With the 4th one, however, we were lucky. It was a station wagon, with the back seat down, + the back full of plants – there was just room to fit the packs in there, + then we squeezed into the front, Val sitting on my lap. This was just as well, since it gave me the opportunity to sleep more or less unobserved – our driver spoke very limited English, so the conversation was not exactly sparkling. He drove us first to his house, 10 miles before BSB, where he dropped off the plants, + then very kindly took us to the city, pointing out the new buildings along the way. This was some task, as they are sprouting fast, fed by the Sultan’s mania to impress, watered by oil. There was the Isfana, the Sultan’s new palace, $500 million worth, gold roof + all; the High Court; the new hospital. And these were just the brand new ones. Individually, they were attractive modern buildings, but collectively the town was a mess, since there didn’t appear to be any overall plan. More, the spaces between the buildings were bulldozed lots, just a wasteland.
We were dropped off at the Pusat Belia, the Sports Centre + Youth Hostel, + here girded our loins to do battle. The story was, according to the guide books, that altho’ the hostel is remarkably well-equipped, it is almost impossible to get in, with a different excuse being offered – a holiday, already booked, full… anything that comes into their head really. Sure enough, for us the story was that the whole place was closed because it was being re-decorated. A bit of an unanswerable one that since quite clearly the place was being renovated. The question was why should it have to be entirely closed down for such a purpose. But the guy wouldn’t budge, + this left us in a difficult situation, since the next place up from the hostel, in terms of cost, was at least $50 a night. We asked the man there what he suggested we should do, + he told us to try at the Anglican Church.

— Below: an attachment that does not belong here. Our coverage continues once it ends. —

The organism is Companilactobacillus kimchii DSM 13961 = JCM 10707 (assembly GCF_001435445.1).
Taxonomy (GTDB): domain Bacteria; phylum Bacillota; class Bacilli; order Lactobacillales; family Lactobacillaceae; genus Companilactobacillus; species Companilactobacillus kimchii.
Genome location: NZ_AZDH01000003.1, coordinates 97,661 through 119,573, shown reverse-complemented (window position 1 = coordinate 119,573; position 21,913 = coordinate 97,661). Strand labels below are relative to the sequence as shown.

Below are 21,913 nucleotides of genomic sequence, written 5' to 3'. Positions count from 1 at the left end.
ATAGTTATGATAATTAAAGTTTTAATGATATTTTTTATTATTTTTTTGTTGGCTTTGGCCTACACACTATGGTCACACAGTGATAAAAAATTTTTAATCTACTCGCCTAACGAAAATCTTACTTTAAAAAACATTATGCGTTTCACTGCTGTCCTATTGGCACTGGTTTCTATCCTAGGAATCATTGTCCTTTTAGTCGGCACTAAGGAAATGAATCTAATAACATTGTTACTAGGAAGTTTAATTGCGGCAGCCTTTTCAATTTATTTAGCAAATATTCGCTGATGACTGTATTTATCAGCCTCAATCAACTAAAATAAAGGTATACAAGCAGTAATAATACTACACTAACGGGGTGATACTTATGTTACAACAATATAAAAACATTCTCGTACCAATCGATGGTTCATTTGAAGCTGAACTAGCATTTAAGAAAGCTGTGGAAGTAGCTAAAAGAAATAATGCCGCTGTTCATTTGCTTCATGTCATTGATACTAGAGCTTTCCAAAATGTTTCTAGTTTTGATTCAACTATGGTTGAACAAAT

So that is what we did, tho’ we felt very angry + upset about the whole affair. Fortunately, the vicar at the church was understanding + sympathetic, but then he has had a good deal of practice, having had many travellers shunted on to him before. It put him in a difficult situation, since he would not wish to be uncharitable, but he didn’t have the facilities to help out wandering travellers. He told us, however, that we could put our bags in the vestry, + if we weren’t able to persuade the Hostel officials to change their minds, we could sleep in the church hall, an open-sided building. A very pleasant man, an Iban.